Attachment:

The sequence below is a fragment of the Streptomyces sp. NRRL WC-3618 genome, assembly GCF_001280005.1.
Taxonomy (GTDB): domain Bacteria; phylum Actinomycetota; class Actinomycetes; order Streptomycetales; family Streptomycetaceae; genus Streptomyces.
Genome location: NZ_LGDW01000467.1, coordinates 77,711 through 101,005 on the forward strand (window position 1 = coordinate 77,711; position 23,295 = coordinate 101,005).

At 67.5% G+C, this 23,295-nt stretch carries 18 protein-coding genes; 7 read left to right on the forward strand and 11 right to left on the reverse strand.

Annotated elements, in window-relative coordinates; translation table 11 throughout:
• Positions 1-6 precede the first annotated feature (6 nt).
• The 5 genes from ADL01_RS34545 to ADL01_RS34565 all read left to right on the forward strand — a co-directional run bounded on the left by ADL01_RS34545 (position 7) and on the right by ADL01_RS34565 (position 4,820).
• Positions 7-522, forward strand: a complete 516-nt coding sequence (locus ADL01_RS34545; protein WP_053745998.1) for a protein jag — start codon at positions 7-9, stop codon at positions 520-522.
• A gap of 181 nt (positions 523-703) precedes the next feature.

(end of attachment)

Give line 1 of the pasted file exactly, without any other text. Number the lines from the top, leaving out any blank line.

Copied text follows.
The sequence below is a fragment of the Streptomyces sp. NRRL WC-3618 genome, assembly GCF_001280005.1.